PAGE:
The question of compensation with reference to wrongful birth was first considered in 2000 by the House of Lords in McFarlane v Tayside Health Board  . This case concerned a married couple, who had been assured by doctors employed by the Health Board that the husband was no longer fertile after conducting a vasectomy operation. Sometime later, the wife became pregnant and a healthy child was born in May 1992. Mr and Mrs McFarlane claimed general damages of £10,000 for the pain and distress suffered by Mrs Mcfarlane during the pregnancy and birth and an additional £100,000 to cover cost already incurred and costs that will be incurred in the future in bringing up the child.
Lord Slynn of Hadley, Lord Steyn, Lord Hope of Craighead and Lord Clyde (with Lord Millett dissenting) decided that ‘costs associated with the birth of a healthy but unwanted child, was not recoverable in tort.’  However, they had different reasoning.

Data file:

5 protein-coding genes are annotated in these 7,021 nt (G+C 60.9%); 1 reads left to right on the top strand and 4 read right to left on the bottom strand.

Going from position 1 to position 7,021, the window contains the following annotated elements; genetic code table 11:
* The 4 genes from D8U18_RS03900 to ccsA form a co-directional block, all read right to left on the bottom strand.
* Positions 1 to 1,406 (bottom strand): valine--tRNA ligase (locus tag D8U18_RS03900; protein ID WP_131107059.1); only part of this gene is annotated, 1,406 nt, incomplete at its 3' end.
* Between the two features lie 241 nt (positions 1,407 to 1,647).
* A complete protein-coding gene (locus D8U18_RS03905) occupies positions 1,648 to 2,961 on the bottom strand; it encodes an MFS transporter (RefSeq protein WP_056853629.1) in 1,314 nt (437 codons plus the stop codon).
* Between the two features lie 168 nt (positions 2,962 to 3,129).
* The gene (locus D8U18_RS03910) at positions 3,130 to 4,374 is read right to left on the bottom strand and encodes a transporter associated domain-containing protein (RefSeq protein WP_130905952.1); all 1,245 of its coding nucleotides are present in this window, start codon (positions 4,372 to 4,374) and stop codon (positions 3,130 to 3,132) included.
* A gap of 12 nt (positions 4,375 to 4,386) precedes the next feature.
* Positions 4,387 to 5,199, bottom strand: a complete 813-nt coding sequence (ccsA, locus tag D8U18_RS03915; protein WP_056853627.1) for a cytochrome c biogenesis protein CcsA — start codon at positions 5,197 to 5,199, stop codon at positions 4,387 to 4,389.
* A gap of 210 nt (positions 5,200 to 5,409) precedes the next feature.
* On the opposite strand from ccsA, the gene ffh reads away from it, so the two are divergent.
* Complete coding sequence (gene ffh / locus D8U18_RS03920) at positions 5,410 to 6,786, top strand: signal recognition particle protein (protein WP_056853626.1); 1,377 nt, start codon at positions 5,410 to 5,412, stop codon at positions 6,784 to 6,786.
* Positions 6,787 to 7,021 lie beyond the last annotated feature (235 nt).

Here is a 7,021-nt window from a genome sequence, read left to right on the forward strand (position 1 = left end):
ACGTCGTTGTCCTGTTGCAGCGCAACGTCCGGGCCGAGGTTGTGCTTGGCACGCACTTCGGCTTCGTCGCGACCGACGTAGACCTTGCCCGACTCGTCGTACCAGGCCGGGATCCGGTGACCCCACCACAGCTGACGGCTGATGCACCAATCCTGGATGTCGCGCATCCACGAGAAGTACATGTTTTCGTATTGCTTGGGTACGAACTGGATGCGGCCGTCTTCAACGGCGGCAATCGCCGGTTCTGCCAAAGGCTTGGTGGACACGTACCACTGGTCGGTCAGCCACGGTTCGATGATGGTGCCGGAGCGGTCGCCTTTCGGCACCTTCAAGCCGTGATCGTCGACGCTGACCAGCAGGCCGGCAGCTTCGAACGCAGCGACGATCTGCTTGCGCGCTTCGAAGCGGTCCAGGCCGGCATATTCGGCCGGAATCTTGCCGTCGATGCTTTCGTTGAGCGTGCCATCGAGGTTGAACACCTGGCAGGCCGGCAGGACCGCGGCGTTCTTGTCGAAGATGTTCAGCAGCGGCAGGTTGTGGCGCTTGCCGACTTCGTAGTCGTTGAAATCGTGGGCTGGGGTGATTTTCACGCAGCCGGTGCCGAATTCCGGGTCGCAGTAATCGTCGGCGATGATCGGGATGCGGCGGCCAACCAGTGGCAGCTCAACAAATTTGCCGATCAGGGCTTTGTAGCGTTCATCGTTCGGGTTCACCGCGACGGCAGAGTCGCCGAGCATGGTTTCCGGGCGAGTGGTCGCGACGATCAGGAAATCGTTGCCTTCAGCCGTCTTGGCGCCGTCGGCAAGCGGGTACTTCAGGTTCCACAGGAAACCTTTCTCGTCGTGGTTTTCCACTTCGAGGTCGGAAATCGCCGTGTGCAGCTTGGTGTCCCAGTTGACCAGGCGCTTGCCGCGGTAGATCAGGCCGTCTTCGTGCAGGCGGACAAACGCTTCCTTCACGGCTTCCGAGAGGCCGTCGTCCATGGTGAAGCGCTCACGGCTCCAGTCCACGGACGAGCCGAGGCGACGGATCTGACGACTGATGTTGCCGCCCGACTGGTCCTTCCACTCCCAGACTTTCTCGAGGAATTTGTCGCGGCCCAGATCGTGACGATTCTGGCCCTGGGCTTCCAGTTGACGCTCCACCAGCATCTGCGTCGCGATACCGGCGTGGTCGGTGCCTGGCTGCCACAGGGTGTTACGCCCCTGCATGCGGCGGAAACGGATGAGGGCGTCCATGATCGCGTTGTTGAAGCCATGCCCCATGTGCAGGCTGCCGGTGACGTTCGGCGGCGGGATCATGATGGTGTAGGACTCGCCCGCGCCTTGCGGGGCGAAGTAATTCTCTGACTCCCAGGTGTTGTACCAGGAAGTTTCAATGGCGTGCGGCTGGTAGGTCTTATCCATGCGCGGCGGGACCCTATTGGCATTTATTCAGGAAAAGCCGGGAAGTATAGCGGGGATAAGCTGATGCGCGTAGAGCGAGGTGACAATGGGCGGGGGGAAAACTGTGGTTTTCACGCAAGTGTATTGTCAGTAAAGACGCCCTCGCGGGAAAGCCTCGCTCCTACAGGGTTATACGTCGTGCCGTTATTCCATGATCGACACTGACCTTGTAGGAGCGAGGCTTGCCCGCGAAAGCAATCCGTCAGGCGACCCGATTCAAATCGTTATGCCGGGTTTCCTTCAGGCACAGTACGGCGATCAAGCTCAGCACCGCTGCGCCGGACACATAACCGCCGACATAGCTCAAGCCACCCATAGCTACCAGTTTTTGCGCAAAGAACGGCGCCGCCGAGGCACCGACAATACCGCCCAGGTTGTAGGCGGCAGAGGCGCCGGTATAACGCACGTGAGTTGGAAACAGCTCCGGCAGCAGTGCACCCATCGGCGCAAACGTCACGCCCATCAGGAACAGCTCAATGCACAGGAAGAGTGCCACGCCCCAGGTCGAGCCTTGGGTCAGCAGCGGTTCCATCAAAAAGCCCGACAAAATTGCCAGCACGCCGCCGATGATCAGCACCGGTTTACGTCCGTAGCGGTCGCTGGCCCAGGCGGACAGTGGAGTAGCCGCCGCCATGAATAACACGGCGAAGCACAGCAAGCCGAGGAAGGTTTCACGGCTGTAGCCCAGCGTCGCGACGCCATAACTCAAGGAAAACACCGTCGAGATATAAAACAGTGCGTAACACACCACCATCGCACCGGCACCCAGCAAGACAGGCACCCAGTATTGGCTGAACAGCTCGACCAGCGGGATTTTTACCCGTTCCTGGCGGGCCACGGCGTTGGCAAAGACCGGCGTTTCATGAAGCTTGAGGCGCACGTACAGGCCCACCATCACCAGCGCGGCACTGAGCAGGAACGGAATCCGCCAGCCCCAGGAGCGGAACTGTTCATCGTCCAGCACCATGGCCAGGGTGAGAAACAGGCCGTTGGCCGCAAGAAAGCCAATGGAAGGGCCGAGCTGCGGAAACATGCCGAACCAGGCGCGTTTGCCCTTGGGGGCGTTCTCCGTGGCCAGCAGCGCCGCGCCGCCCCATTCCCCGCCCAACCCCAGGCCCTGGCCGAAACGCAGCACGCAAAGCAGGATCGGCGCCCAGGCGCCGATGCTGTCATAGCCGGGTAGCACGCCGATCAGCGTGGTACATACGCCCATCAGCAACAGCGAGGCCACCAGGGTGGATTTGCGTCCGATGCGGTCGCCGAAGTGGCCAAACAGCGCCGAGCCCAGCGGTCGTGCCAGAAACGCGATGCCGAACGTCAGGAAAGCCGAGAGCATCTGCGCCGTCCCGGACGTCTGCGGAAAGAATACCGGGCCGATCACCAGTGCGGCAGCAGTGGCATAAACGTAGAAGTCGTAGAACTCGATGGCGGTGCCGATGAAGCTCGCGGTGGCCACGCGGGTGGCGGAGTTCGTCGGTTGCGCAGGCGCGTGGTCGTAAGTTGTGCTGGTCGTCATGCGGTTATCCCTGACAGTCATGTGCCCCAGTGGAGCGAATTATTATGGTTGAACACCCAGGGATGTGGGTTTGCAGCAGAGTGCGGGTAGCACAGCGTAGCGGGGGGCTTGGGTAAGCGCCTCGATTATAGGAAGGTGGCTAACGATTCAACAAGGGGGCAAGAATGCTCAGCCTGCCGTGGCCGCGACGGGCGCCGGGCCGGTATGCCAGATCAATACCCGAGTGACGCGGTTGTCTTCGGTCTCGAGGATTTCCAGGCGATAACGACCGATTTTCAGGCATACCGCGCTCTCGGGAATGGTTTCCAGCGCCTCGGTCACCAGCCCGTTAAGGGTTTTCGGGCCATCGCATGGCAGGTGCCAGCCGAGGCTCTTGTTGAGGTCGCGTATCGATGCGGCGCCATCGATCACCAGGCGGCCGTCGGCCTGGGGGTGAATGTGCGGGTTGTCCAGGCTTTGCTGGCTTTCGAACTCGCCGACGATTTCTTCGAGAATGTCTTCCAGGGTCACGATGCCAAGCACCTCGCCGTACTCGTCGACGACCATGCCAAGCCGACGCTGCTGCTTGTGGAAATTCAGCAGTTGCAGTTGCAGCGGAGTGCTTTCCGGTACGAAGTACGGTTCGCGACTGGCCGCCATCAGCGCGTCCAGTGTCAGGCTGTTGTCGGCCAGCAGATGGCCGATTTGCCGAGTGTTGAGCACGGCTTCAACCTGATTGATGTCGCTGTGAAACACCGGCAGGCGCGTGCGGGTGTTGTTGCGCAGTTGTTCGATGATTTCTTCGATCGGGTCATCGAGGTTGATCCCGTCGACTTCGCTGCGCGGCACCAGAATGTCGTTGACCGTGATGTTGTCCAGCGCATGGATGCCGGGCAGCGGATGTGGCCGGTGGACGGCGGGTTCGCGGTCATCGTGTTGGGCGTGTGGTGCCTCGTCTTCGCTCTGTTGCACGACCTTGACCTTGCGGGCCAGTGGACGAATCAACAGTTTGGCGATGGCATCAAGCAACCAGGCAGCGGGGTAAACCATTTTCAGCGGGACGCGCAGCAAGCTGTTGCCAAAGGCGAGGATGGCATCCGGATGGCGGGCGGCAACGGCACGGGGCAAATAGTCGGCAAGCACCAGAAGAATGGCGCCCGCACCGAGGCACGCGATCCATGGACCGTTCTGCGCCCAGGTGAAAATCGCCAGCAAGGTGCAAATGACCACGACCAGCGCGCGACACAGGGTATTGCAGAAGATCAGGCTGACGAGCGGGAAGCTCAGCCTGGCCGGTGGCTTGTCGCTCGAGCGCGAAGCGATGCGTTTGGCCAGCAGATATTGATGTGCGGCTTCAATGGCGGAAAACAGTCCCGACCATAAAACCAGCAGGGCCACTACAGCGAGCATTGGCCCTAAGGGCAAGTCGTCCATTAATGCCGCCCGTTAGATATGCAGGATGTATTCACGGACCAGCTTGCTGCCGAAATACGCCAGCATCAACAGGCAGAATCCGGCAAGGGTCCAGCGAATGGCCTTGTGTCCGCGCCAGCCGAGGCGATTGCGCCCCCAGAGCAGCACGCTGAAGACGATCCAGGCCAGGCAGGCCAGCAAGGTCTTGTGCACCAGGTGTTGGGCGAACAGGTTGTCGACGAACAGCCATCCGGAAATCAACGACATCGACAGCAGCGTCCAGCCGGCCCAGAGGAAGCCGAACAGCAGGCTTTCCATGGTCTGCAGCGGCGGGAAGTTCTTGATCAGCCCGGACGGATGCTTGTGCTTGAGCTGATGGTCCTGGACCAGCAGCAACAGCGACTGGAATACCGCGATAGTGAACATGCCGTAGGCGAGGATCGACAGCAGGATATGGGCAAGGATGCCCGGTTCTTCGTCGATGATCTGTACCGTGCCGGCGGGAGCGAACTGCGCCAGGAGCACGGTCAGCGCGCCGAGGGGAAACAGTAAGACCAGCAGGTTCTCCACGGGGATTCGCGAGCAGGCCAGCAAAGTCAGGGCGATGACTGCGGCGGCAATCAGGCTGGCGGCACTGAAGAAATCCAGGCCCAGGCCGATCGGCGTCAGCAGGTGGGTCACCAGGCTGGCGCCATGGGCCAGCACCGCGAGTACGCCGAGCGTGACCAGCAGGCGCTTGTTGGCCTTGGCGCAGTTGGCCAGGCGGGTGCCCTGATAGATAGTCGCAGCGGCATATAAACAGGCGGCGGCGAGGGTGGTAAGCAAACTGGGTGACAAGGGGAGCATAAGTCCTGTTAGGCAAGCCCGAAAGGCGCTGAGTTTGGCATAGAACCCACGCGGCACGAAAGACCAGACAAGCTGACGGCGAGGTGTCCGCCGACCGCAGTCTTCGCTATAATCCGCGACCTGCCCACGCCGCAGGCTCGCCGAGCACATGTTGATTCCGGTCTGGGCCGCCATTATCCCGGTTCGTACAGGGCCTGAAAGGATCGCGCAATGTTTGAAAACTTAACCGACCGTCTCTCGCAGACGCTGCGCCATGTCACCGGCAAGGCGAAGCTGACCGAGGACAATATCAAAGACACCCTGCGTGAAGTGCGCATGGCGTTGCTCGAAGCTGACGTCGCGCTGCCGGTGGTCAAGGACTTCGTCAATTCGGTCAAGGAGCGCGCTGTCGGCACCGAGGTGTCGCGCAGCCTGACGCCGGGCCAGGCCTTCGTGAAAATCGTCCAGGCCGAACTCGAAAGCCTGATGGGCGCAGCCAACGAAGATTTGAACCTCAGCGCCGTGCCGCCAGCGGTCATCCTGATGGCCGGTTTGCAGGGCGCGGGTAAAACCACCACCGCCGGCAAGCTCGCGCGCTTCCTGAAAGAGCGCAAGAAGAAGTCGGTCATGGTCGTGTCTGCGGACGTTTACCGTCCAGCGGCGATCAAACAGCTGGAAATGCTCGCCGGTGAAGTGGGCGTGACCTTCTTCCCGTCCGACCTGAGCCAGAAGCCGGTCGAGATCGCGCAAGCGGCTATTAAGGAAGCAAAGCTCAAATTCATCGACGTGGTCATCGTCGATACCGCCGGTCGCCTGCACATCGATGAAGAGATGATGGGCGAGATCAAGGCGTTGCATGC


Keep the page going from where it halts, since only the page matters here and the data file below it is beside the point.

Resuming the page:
Majority of the judges based their decision on reasons relating to recovery for economic loss. But only Lord Steyn, Lord Hope of Craighead and Lord Millett pinpointed the notion of pure economic loss. Although the Law Lords emphasised their decision was made on the basis of principles of economic loss, still it is apparent that all judges included policy considerations in their opinions. Evidently, it is obvious that main issue in this case were policy considerations instead of reasons relating to pure economic loss.
This was followed by Rand v East Dorset Health Authority  , involving the negligent anti screening for a foetus with Downs’ Syndrome. The mother said she would have opted for a termination but for this negligence. Notwithstanding McFarlane, the parents recovered an award for financial consequences flowing from the child’s disability, which the judge held to be different in principle from awarding damages in consequences of the child’s existence.